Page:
Philippines signs nuclear deal with US with aim of introducing nuclear power

The Philippines has concluded a nuclear cooperation agreement with the United States.

Philippine President Ferdinand Marcos Jr. witnessed the signing ceremony on Thursday in San Francisco. He said he hopes to see nuclear power become part of the country's "energy mix" by 2032 and called the deal an achievement based on the US-Philippine alliance.

Under the agreement, the Philippines will buy nuclear material, equipment and technology from US companies.

The Southeast Asian nation faces chronic power shortages as its population keeps growing. It currently gets about 60 percent of its electricity from coal-fired power plants.

Under the administration of former President Ferdinand Marcos, the current president's father, the country once attempted to introduce nuclear power.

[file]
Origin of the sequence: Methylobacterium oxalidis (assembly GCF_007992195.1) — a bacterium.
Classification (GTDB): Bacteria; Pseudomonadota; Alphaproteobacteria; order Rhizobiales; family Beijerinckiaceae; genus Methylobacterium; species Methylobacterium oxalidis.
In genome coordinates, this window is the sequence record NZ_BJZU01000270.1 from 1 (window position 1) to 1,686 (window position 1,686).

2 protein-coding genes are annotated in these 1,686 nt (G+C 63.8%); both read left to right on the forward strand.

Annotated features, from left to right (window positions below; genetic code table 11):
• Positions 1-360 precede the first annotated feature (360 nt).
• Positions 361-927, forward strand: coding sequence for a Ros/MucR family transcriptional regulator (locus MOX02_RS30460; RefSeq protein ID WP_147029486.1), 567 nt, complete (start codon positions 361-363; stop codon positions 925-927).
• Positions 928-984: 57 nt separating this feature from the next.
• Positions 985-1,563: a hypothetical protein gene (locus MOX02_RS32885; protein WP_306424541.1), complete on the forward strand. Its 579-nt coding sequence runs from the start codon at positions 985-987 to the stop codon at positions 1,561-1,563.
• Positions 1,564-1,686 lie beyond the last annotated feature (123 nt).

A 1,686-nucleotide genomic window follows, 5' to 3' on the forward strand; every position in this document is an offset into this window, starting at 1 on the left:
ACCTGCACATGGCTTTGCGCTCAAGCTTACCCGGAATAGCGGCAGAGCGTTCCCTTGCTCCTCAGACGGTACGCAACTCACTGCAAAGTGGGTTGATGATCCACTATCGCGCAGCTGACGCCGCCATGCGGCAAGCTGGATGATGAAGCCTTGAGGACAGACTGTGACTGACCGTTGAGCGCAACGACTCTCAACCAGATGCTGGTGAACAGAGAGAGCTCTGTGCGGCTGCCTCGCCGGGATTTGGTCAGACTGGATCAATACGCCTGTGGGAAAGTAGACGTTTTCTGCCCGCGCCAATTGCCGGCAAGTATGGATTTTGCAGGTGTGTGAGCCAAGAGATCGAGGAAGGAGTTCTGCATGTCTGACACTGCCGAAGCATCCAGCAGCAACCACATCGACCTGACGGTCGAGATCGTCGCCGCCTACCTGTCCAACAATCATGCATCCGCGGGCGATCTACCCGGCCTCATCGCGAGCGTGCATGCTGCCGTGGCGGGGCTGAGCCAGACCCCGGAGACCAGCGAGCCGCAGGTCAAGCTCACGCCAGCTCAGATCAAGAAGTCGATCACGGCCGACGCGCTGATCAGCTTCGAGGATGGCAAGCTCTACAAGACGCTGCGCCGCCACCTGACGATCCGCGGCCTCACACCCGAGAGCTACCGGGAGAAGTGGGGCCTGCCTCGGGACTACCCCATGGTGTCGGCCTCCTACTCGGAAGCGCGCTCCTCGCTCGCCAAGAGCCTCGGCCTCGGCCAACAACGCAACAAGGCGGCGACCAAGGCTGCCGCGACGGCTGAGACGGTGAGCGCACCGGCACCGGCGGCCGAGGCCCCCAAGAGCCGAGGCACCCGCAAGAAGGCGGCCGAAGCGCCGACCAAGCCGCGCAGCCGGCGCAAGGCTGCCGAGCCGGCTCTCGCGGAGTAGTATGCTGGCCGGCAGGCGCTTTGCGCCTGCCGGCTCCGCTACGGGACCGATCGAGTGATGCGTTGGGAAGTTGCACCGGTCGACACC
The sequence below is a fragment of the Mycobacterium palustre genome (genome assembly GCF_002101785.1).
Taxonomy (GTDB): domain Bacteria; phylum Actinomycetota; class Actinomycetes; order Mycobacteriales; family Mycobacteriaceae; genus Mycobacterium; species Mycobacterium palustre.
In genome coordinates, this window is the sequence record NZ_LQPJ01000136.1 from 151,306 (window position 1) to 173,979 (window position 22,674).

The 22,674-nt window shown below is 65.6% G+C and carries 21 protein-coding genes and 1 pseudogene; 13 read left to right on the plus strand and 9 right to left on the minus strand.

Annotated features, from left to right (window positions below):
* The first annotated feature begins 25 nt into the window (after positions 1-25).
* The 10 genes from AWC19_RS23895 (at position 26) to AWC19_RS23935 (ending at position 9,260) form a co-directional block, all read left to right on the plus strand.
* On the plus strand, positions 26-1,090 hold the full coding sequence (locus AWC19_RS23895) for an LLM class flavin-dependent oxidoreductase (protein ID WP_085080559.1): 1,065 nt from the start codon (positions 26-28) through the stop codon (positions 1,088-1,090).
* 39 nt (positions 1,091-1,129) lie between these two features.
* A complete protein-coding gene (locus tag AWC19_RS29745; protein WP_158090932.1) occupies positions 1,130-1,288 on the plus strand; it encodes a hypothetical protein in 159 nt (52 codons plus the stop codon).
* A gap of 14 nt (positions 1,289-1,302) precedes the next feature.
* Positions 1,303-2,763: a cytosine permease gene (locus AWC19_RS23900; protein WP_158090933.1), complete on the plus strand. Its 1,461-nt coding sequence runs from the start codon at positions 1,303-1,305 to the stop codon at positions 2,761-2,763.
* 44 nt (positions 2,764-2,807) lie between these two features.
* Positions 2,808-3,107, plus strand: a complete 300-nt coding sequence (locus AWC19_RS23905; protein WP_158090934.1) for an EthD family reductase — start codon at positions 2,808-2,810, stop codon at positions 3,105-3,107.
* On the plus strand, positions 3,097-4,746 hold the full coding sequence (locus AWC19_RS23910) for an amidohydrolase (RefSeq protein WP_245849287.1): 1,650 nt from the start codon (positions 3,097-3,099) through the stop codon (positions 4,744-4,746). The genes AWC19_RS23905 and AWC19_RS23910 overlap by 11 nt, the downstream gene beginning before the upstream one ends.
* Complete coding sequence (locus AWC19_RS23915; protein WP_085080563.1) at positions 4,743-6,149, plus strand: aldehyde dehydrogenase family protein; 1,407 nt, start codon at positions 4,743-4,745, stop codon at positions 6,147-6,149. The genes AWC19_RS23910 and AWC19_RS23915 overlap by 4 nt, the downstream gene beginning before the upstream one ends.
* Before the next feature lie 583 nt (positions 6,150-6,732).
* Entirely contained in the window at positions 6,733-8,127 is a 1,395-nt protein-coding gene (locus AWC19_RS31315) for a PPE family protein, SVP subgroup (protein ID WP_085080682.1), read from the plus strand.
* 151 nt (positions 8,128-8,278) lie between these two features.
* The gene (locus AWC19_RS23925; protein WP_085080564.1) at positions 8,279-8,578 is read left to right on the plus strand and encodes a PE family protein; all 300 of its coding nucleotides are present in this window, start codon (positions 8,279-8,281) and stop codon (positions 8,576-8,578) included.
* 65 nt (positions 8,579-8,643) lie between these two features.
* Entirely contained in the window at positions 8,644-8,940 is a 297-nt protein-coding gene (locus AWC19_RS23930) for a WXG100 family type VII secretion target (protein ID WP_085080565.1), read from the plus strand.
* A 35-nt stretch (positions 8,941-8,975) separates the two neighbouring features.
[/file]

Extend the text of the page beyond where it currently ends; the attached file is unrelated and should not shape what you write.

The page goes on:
The Bataan nuclear power plant was the first such plant in Southeast Asia when it was completed in 1984. But the plant was mothballed after the Ferdinand Marcos administration collapsed. The current administration is considering putting the plant into operation.

Observers say Washington hopes to promote cooperation with Manila in various fields. The two countries are strengthening security ties, apparently in light of possible contingencies in the South China Sea and the Taiwan Strait.